From the moment you land in Santander airport, you get a feel of what to expect when you visit Cantabria. It belongs to "green Spain", and that is the first thing you notice getting of the plane, it is green.
On this particular morning, I set-off on my first real day of cycling through beautiful Spain.
In a mad notion, I had decided to cycle from Santander (Northern Spain) to Malaga (Southern Spain) over the course of 9 days.
This idea came along during Christmas when i was seated at the window of a Ryanair flight from Malaga to Dublin. Flying over the vast landscape of Spain, i thought it would be a great idea to plan this cycle taking many of Spain's National Parks into my route.
So here I was 6 months later pushing my bike up yet another hill leaving the coastal town of Suances behind me. On this particular day, it started off foggy.
Having spent the night in Hotel Albatros and having enjoyed a decent breakfast, i was ready for a long day in the saddle which would bring me up through the Cantabrian Mountains.
I had left early on this particular day as I wanted to visit the highly popular town of Santillana del Mar, and as you know from our previous adventures, i love to visit these popular tourist spots before the hordes of tourists arrive.
So on this particular morning in June, I rolled downhill into the town.
Santillana del Mar looks like a film set of a medieval movie. The cobble stoned streets which are kept traffic free together with the houses with flower filled balconies are postcard perfect.
And where I found myself walking through the village without a single soul around, you must know it was early. Normally, the town would be full of tourists visiting this gem of a town. And it is not just the town these tourists visit, the nearby world renowned Altamira caves draw a huge amount of visitors as well.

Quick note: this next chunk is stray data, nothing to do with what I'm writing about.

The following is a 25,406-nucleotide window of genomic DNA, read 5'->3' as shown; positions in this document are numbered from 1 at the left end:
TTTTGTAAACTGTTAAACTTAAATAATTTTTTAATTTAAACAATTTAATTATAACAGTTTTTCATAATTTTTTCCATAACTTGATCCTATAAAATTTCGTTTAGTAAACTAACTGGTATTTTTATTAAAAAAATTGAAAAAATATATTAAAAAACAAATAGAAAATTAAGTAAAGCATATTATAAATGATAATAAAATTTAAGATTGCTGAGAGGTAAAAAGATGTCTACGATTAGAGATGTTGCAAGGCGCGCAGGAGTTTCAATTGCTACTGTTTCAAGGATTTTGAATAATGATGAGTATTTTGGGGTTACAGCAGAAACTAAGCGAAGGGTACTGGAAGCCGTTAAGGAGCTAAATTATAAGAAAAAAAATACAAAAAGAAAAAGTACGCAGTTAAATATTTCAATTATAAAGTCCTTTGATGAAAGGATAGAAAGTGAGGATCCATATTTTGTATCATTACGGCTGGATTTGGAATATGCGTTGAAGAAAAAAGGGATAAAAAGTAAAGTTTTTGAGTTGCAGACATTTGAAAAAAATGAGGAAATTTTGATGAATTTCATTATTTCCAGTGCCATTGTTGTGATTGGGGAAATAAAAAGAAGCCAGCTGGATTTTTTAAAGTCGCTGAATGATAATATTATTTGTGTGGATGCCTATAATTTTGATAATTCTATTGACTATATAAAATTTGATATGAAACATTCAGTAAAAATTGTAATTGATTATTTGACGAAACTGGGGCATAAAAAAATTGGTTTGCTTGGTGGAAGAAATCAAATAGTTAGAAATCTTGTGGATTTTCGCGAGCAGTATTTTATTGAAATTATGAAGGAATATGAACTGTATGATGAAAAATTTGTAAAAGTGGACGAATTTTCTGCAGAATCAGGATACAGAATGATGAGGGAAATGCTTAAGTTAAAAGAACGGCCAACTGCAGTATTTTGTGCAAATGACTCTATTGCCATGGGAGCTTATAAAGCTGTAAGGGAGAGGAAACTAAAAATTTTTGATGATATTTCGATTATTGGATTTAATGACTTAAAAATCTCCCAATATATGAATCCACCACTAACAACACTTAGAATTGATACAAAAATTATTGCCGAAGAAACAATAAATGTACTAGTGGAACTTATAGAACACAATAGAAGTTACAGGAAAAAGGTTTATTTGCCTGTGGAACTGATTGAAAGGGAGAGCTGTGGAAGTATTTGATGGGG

Santillana del Mar is on the northern pilgrim's route to Santiago de Compostela and is labelled as one of the best preserved medieval towns in Cantabria.
This medieval town originates back to the VIII century where the town was developed around the church of Santa Juliana, an example of well preserved Romanesque architecture.
Fresh bread was delivered to the many restaurants and hotels this early in the morning, but was still hanging untouched at the many doors. It was uncanny quiet in the town, the only sound being that of my bike rattling on the cobblestones. The streets were filled with the scent of the flowers which beautifully decorate the colourful balconies.
After having navigated the beautiful streets, I reached Plaza Abad Francisco Navarro where I admired the old Lavadero where ones people washed their clothes.
Here you will also find Colegiata de Santillana del Mar, the beautiful church around which the town was developed .
Passing the church, you find the Plaza las Arenas where the Palacio de Los Velarda is located, an imposing renaissance building. Santillana del Mar is worth a visit, but be prepared to pay higher prices in the bars and restaurants. This well preserved medieval town has a lot on offer, but it is not just the town which attracts tourists.
Within the area, you can also visit the famous Altamira caves which are world renowned for their prehistoric parietal cave art featuring charcoal drawings of fauna and hands.
I visited the area on a Monday in June, a day when the caves are unfortunately closed, hence a reason to return again to this beautiful part of Cantabria.
About the Author
We are Peter & Dolores De Bie. We love the great outdoors, discovering new parts of the world and writing about our adventures along the Wild Atlantic Way and further afield